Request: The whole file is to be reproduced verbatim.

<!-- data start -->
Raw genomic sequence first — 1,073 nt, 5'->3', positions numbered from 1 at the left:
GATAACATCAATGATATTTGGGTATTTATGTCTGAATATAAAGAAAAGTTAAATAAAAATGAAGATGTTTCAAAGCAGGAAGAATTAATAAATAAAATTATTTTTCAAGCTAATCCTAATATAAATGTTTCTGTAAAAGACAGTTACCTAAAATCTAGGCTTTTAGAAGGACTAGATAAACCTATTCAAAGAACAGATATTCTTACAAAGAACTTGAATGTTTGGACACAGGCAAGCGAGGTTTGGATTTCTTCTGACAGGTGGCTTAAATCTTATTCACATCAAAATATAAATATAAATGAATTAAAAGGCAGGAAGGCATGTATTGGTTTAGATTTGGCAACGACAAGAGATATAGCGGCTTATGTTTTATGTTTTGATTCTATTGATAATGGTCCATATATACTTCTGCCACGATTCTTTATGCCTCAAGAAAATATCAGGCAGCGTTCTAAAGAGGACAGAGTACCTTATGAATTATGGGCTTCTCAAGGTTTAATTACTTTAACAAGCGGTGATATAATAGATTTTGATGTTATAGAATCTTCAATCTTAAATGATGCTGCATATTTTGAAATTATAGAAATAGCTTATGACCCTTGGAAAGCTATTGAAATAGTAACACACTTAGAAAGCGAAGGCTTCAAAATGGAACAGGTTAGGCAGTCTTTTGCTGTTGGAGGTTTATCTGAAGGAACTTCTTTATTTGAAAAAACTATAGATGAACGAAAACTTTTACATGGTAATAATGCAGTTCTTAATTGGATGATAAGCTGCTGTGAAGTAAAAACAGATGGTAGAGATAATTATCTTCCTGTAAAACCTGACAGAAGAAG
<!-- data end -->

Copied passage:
Raw genomic sequence first — 1,073 nt, 5'->3', positions numbered from 1 at the left:
GATAACATCAATGATATTTGGGTATTTATGTCTGAATATAAAGAAAAGTTAAATAAAAATGAAGATGTTTCAAAGCAGGAAGAATTAATAAATAAAATTATTTTTCAAGCTAATCCTAATATAAATGTTTCTGTAAAAGACAGTTACCTAAAATCTAGGCTTTTAGAAGGACTAGATAAACCTATTCAAAGAACAGATATTCTTACAAAGAACTTGAATGTTTGGACACAGGCAAGCGAGGTTTGGATTTCTTCTGACAGGTGGCTTAAATCTTATTCACATCAAAATATAAATATAAATGAATTAAAAGGCAGGAAGGCATGTATTGGTTTAGATTTGGCAACGACAAGAGATATAGCGGCTTATGTTTTATGTTTTGATTCTATTGATAATGGTCCATATATACTTCTGCCACGATTCTTTATGCCTCAAGAAAATATCAGGCAGCGTTCTAAAGAGGACAGAGTACCTTATGAATTATGGGCTTCTCAAGGTTTAATTACTTTAACAAGCGGTGATATAATAGATTTTGATGTTATAGAATCTTCAATCTTAAATGATGCTGCATATTTTGAAATTATAGAAATAGCTTATGACCCTTGGAAAGCTATTGAAATAGTAACACACTTAGAAAGCGAAGGCTTCAAAATGGAACAGGTTAGGCAGTCTTTTGCTGTTGGAGGTTTATCTGAAGGAACTTCTTTATTTGAAAAAACTATAGATGAACGAAAACTTTTACATGGTAATAATGCAGTTCTTAATTGGATGATAAGCTGCTGTGAAGTAAAAACAGATGGTAGAGATAATTATCTTCCTGTAAAACCTGACAGAAGAAG